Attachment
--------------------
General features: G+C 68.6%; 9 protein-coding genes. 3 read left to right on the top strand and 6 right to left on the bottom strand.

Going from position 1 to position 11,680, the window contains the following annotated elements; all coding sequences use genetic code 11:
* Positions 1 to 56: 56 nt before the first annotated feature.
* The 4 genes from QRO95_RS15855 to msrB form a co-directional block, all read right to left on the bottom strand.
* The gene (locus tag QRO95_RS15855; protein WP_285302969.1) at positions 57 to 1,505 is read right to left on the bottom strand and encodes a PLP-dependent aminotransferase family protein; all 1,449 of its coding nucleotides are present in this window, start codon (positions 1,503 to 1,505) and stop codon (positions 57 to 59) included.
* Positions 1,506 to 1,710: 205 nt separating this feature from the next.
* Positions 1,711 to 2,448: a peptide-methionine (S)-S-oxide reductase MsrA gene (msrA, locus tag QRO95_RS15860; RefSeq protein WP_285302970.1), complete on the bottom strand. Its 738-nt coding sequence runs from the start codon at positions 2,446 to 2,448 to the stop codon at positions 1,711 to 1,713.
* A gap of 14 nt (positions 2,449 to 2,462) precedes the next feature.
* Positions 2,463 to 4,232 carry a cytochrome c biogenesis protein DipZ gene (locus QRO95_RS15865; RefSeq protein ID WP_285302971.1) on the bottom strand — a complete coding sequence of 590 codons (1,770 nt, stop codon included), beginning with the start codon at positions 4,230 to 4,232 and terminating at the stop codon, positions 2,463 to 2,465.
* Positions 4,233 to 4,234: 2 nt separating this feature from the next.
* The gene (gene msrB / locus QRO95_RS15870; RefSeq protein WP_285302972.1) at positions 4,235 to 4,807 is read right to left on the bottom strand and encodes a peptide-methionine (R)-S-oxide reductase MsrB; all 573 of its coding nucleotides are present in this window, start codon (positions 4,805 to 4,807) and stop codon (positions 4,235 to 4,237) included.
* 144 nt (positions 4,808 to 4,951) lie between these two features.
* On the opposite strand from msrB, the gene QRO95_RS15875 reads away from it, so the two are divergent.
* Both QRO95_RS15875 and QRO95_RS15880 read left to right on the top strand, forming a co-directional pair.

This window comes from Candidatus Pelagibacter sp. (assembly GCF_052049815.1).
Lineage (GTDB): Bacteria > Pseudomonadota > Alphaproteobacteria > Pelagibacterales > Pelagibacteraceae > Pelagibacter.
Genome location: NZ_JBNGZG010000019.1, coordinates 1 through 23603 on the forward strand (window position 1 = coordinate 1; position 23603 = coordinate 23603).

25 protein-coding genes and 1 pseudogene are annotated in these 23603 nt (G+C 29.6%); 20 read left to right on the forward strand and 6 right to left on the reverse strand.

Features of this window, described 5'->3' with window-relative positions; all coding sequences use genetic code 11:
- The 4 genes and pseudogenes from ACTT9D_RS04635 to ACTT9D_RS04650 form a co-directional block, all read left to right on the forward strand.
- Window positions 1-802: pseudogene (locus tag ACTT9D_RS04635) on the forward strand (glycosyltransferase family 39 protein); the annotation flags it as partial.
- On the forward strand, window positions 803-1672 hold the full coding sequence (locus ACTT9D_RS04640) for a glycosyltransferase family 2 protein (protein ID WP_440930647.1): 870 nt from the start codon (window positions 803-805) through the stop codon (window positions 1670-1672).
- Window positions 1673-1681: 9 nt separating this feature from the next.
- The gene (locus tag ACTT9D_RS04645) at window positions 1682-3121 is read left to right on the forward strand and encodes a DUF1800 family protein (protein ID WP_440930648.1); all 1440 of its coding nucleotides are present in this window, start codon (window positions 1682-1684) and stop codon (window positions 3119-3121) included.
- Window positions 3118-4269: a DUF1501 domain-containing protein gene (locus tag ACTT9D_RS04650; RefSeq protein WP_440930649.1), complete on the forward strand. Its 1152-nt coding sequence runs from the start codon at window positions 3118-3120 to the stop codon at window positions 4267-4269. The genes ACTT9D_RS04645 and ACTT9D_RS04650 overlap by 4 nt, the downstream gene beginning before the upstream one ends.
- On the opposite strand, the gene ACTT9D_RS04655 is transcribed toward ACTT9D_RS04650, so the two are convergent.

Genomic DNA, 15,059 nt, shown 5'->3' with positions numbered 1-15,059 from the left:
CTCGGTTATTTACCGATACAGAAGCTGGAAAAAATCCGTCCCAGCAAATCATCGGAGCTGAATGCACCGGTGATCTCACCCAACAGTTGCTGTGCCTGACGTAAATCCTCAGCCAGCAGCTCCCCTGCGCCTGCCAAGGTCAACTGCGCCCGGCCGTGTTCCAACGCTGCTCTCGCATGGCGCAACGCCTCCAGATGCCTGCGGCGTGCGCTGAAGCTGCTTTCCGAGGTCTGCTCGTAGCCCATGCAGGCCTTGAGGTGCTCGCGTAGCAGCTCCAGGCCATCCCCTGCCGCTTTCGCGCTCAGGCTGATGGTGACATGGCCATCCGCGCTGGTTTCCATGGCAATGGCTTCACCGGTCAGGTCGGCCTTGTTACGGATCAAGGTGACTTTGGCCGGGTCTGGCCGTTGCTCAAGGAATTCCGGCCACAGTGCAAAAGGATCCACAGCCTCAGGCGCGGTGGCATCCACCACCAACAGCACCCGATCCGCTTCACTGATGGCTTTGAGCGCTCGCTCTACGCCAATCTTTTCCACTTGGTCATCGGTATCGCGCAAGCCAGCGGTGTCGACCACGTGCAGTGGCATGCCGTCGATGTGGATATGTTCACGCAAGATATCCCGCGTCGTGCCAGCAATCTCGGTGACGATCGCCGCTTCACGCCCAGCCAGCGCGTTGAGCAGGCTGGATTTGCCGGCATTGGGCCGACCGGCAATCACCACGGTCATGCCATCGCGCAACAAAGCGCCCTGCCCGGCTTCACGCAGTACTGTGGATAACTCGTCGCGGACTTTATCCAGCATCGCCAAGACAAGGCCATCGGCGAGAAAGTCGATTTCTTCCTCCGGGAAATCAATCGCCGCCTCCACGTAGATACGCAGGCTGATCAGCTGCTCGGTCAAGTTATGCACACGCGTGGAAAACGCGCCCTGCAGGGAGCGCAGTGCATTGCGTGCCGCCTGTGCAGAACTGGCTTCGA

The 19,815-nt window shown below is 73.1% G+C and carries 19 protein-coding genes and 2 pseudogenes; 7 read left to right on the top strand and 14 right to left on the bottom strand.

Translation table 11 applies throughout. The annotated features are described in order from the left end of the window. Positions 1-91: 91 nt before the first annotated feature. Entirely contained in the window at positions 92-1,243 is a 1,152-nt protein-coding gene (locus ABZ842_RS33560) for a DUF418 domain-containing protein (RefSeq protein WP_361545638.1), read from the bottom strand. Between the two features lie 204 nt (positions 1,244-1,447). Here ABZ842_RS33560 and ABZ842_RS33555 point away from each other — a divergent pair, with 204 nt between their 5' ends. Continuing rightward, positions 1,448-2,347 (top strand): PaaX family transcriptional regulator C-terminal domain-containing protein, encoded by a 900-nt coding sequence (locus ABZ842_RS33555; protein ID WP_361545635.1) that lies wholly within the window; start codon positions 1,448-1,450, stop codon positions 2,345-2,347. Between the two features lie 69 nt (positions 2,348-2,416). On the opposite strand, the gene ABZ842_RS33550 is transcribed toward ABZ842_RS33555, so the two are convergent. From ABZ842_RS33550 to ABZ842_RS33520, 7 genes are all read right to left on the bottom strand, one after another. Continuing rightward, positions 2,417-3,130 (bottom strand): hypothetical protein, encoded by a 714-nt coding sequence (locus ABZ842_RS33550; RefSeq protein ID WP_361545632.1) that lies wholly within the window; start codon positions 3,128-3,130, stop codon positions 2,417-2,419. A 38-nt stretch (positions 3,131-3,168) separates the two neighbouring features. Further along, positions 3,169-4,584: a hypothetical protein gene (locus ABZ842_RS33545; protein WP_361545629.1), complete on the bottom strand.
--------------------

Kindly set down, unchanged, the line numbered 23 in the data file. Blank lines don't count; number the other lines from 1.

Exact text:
- Window positions 1673-1681: 9 nt separating this feature from the next.